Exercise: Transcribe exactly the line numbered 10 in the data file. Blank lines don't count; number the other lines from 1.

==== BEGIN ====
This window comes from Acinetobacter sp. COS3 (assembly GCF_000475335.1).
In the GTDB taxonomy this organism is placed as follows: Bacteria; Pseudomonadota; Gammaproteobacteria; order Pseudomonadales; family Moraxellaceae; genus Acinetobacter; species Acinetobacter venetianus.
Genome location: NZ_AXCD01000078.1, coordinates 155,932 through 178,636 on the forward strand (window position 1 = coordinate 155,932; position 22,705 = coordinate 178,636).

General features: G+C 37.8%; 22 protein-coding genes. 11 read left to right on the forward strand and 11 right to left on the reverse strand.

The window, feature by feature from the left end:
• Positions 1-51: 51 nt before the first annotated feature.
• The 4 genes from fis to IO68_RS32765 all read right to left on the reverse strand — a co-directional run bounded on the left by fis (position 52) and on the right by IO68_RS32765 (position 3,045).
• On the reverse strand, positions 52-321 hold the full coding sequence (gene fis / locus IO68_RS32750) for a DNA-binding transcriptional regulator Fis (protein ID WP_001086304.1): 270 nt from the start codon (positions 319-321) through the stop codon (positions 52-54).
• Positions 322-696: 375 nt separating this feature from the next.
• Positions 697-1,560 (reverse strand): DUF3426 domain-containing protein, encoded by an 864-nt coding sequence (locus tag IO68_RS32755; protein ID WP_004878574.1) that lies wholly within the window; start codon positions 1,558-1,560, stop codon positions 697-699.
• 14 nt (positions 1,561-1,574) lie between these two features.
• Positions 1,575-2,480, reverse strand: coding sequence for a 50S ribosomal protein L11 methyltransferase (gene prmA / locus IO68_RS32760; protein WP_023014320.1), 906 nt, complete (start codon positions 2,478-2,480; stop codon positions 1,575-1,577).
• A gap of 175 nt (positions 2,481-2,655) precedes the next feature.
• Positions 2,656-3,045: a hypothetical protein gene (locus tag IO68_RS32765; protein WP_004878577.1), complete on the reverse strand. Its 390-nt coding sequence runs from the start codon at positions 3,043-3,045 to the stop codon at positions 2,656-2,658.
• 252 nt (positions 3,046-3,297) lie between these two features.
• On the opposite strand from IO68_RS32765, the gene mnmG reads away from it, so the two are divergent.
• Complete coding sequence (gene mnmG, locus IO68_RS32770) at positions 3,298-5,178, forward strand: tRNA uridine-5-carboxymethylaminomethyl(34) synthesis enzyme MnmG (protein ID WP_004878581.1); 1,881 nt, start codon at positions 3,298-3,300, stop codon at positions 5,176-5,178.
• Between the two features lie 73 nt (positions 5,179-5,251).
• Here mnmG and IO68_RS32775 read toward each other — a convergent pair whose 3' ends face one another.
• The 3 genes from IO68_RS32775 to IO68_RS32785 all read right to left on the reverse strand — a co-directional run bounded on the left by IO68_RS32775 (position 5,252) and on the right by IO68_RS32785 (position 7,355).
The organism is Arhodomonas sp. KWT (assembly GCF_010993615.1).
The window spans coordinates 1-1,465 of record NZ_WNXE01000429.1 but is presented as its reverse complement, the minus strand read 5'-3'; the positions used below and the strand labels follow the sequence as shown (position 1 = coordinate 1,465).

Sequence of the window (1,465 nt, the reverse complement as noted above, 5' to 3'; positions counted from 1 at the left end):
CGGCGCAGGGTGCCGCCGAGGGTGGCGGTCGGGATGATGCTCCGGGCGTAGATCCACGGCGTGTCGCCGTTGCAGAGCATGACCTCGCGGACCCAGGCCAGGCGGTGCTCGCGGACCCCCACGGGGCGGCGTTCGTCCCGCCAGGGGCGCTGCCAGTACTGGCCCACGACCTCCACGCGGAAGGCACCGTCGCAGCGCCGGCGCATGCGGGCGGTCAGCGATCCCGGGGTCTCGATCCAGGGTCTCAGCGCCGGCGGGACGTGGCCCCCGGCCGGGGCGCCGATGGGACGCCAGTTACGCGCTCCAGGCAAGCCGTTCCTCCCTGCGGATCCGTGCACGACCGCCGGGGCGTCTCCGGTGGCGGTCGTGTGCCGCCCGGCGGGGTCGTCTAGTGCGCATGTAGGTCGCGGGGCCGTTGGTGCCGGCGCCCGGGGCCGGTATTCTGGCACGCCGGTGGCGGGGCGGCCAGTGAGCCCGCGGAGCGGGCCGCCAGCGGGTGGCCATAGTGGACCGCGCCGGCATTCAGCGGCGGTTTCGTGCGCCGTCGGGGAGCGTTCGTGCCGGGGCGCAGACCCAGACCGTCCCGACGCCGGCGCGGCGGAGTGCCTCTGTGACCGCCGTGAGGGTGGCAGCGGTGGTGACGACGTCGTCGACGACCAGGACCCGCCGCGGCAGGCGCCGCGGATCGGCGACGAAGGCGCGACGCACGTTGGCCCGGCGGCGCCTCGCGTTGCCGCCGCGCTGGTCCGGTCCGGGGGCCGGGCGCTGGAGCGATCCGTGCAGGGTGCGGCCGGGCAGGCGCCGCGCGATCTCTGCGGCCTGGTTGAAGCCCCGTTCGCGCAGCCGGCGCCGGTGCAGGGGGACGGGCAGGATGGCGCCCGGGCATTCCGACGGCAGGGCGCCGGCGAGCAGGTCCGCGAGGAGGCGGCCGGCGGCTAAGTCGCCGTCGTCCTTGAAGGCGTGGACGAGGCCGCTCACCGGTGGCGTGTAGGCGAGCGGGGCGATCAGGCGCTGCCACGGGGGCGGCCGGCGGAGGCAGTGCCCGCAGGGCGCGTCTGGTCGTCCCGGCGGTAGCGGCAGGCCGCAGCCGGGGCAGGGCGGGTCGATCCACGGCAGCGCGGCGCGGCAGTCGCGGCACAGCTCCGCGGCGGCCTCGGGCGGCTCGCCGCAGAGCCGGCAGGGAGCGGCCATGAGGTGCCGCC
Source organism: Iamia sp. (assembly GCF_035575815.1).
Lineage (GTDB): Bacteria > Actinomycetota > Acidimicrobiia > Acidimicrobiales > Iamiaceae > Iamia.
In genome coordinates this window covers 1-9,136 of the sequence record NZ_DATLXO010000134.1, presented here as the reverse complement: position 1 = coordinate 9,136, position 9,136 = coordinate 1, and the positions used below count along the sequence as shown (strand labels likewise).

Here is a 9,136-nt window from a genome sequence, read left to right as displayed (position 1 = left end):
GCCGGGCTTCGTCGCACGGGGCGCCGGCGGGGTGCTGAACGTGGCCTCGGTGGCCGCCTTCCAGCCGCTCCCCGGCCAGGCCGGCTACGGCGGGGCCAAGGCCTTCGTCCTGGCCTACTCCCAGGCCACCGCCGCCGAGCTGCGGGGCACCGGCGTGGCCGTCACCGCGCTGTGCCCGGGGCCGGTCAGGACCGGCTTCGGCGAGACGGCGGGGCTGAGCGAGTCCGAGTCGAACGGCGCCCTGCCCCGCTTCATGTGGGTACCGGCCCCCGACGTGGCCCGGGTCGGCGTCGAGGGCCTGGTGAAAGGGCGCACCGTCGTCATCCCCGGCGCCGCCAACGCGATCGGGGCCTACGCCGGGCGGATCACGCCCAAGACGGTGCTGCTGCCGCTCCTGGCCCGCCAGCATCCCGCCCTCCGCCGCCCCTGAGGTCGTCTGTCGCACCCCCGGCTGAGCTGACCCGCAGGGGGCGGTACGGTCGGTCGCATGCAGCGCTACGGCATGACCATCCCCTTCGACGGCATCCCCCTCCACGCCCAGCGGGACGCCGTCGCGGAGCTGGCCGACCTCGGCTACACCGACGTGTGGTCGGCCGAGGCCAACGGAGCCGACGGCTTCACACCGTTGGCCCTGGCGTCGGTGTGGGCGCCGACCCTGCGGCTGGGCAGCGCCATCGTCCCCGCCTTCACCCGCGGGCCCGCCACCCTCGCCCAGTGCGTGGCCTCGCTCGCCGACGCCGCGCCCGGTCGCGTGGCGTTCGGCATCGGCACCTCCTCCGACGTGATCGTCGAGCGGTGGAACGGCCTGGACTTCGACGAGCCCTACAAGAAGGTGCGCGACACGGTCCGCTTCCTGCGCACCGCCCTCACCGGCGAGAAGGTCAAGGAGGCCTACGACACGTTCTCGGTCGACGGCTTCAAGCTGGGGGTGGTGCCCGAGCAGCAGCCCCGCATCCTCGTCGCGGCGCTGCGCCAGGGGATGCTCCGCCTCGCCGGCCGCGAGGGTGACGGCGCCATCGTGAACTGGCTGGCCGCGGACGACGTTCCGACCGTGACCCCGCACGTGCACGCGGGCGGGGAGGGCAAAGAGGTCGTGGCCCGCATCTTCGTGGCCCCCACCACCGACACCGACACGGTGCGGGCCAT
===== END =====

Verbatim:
• Positions 697-1,560 (reverse strand): DUF3426 domain-containing protein, encoded by an 864-nt coding sequence (locus tag IO68_RS32755; protein ID WP_004878574.1) that lies wholly within the window; start codon positions 1,558-1,560, stop codon positions 697-699.